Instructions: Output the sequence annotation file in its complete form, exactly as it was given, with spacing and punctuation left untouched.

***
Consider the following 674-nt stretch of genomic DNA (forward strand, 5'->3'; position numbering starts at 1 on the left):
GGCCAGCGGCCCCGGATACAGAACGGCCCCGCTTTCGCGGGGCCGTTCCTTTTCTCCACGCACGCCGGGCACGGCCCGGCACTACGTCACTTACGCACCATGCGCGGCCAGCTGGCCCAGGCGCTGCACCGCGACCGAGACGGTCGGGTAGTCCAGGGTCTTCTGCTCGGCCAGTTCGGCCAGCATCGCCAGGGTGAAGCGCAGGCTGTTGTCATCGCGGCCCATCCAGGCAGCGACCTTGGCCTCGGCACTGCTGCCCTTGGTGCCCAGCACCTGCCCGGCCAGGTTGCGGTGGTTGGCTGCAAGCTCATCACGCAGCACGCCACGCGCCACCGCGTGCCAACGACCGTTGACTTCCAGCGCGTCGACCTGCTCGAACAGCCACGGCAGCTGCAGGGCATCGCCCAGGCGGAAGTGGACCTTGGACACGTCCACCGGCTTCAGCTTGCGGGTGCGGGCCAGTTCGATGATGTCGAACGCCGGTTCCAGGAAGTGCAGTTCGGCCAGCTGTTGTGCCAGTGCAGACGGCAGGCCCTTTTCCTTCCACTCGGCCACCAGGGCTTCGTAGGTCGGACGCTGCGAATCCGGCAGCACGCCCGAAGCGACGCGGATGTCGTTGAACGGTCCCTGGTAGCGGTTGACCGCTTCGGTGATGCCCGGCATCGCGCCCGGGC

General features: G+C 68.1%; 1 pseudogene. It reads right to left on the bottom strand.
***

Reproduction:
Consider the following 674-nt stretch of genomic DNA (forward strand, 5'->3'; position numbering starts at 1 on the left):
GGCCAGCGGCCCCGGATACAGAACGGCCCCGCTTTCGCGGGGCCGTTCCTTTTCTCCACGCACGCCGGGCACGGCCCGGCACTACGTCACTTACGCACCATGCGCGGCCAGCTGGCCCAGGCGCTGCACCGCGACCGAGACGGTCGGGTAGTCCAGGGTCTTCTGCTCGGCCAGTTCGGCCAGCATCGCCAGGGTGAAGCGCAGGCTGTTGTCATCGCGGCCCATCCAGGCAGCGACCTTGGCCTCGGCACTGCTGCCCTTGGTGCCCAGCACCTGCCCGGCCAGGTTGCGGTGGTTGGCTGCAAGCTCATCACGCAGCACGCCACGCGCCACCGCGTGCCAACGACCGTTGACTTCCAGCGCGTCGACCTGCTCGAACAGCCACGGCAGCTGCAGGGCATCGCCCAGGCGGAAGTGGACCTTGGACACGTCCACCGGCTTCAGCTTGCGGGTGCGGGCCAGTTCGATGATGTCGAACGCCGGTTCCAGGAAGTGCAGTTCGGCCAGCTGTTGTGCCAGTGCAGACGGCAGGCCCTTTTCCTTCCACTCGGCCACCAGGGCTTCGTAGGTCGGACGCTGCGAATCCGGCAGCACGCCCGAAGCGACGCGGATGTCGTTGAACGGTCCCTGGTAGCGGTTGACCGCTTCGGTGATGCCCGGCATCGCGCCCGGGC

General features: G+C 68.1%; 1 pseudogene. It reads right to left on the bottom strand.